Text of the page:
At a press conference held prior to the public viewing of the "Vatican Comes to Duluth" exhibition, Fr. Richard Kunst
carefully handles a rare illuminated manuscript.
...Fr. Richard Kunst, a priest of the Diocese of Duluth, Minn., is among those rare collectors of the unusual.
For some nine years, Kunst
has gathered the largest privately owned collection of Catholic religious artifacts in North America.
began collecting church-related artifacts, Kunst
gathered celebrity memorabilia.
Hughes gave the seventh graders a tour and Kunst
guided eighth graders.
During the tour, Kunst
posed the question, "Why do popes wear white?"With the students stumped, Kunst
answered, "Every pope wears white because of Pope Pius V. He
was a Dominican and Dominican's wear white.Every pope after Pope Pius V has worn white."
Included among the displays were two Swiss Guard uniforms.Kunst
owns one of these uniforms, dating back to the papacy of Pope Pius X, 1903-1914.The other shown was lent to Kunst
in an exchange with the Vatican and is an example of a uniform worn by a modern day Swiss Guard.
"In 2006, the Swiss Guard is celebrating their 500th anniversary," Kunst
said."They don't have a Swiss Guard uniform from the time of Pius X and asked if we would lend ours to their yearlong exhibit for 2006.It's rare that the Vatican lends out Swiss Guard uniforms.There is only one other in the Western Hemisphere and that's in Washington, D.C., at the Pope John Paul II Cultural Center."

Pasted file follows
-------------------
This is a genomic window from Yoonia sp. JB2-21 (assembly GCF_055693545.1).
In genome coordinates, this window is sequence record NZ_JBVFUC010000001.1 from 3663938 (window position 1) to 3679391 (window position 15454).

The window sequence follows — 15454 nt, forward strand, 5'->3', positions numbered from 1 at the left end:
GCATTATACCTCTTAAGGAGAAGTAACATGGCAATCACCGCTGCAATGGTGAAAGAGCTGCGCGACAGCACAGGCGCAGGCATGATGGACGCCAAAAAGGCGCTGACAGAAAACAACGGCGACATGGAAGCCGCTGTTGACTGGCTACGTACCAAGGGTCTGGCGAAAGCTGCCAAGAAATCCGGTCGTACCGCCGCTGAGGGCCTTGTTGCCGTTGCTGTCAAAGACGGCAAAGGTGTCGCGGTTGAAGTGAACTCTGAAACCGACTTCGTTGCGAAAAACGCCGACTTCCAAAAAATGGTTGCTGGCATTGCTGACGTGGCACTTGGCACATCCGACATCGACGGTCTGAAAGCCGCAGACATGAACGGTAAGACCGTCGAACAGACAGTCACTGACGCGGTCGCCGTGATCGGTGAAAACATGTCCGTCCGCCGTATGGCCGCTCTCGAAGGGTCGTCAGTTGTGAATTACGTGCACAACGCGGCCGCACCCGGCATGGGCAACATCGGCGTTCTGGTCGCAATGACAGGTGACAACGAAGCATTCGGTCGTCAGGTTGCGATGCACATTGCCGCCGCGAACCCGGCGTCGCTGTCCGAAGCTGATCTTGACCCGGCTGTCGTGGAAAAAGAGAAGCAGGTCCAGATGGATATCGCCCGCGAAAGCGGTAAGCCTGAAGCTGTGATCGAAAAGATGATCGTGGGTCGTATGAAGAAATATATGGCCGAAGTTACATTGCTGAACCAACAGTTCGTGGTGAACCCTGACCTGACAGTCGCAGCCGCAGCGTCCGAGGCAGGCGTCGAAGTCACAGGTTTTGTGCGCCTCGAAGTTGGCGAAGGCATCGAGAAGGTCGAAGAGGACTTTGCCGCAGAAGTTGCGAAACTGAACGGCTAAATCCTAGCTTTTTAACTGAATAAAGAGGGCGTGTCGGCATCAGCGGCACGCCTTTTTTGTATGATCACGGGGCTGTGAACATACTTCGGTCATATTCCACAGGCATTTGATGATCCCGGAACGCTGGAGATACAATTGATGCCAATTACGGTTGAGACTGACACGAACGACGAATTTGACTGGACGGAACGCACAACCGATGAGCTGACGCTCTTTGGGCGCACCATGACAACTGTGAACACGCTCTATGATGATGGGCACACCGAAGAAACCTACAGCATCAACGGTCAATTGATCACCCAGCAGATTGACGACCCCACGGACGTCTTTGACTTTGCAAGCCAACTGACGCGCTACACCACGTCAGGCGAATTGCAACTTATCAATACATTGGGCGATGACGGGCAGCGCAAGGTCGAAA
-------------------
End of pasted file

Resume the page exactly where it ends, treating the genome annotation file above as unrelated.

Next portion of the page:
Current policy, Kunst
said, requires Swiss Guards to return their uniforms if they serve under five years."The tour of duty is actually two years, so most guys wouldn't be able to keep them," he
said.The uniform owned by Kunst was purchased from an antiques dealer in Chicago.
"What probably happened is that somebody had served for more than five years, was able to get the uniform and moved to the United States," he
's collection of papal signatures includes one from the man who went on to become Pope John Paul I. The signature of Albino Luciani, Kunst believes, could be the rarest papal signature in the last 500 years.Luciani had been a cardinal for only a short time prior to his
1978 election as pope.
often uses modern technology to build his
papal collection."Through the Internet, it's very easy to make connections with European dealers," he
said."There are a lot of manuscript dealers.If you deal with manuscript dealers in Europe, you are a lot more likely to get papal-related or church-related manuscripts."
Through the Internet Kunst is in constant communication with both manuscript and antiques dealers around the world who sell church-related items.Kunst
has built a reputation and dealers often contact him before an article is available publicly.He
explained that there are only a few other collectors of papal or church-related items.
"Because it's a unique hobby, we know each other," Kunst
said."That's thanks in large part because of the Internet."The Pope John Paul II Cultural Center
has approached Kunst
to display his
collection."I haven't answered them yet," he
said.Besides Kunst, Duluth's Bishop Dennis Schnurr also lent items for the exhibit.